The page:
The three core phases involved are:
Supply analysis – Involves identifying the job roles needed in the specific department or company.
Demand analysis – Assesses what is needed for the success of the identified job roles.
Gap analysis – Recognises gaps that need to be filled in the assessed department or company.
This will ease the rotation of roles as well as emphasise the need to hire.
Identification of high potential talent is achieved with the acknowledgement of their strengths, leading to better formulated succession plans, recognition of the organisation’s “talent pool”, as well as accelerated growth through the internal knowledge transfer.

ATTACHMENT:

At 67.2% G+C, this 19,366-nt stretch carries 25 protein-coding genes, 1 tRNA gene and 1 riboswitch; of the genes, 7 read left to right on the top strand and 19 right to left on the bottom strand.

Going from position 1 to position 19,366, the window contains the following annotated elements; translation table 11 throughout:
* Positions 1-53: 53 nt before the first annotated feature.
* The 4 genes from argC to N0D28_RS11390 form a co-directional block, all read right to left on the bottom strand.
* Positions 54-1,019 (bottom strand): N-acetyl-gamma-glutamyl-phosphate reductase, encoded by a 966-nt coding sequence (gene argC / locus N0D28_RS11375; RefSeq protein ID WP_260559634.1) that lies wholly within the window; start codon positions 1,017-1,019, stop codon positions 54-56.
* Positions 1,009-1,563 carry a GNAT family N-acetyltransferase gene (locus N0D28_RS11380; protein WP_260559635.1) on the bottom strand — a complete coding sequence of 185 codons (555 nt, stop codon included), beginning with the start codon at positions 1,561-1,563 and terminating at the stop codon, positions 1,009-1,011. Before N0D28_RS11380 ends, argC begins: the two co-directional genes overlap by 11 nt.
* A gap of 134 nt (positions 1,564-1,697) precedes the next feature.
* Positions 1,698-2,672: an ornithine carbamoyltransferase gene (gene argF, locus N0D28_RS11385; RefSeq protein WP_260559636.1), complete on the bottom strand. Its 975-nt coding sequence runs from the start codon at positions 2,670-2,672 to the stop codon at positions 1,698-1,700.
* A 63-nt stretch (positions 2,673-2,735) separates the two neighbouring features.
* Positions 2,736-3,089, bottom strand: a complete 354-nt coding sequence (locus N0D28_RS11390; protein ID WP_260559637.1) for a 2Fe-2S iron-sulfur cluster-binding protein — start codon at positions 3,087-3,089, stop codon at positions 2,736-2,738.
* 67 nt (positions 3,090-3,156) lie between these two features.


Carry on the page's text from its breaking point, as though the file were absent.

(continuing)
Beyond viewing this as a talent development plan, it is also an investment decision that will grow people who will continue developing the organisations they are in to ensure growth of the nation’s economy.
Implementation of talent development programmes with formal and informal opportunities is vital and should be scaled up so that employees not only learn but also contribute to the learning of others.
After all, everyone has his or her strengths, and such collaboration can lead to greater success that can be visible in the country’s economy as well.
To enable Malaysia to reach its aspiration of a high-income nation by 2020, our country has to develop a solution that incorporates innovation and strategy, with a focus on talent management.
I believe that we all have a role to play, and that the measures above may be the building blocks that can prove to be a catalyst for the growth of our people, our organisations and at the aggregate level, our country.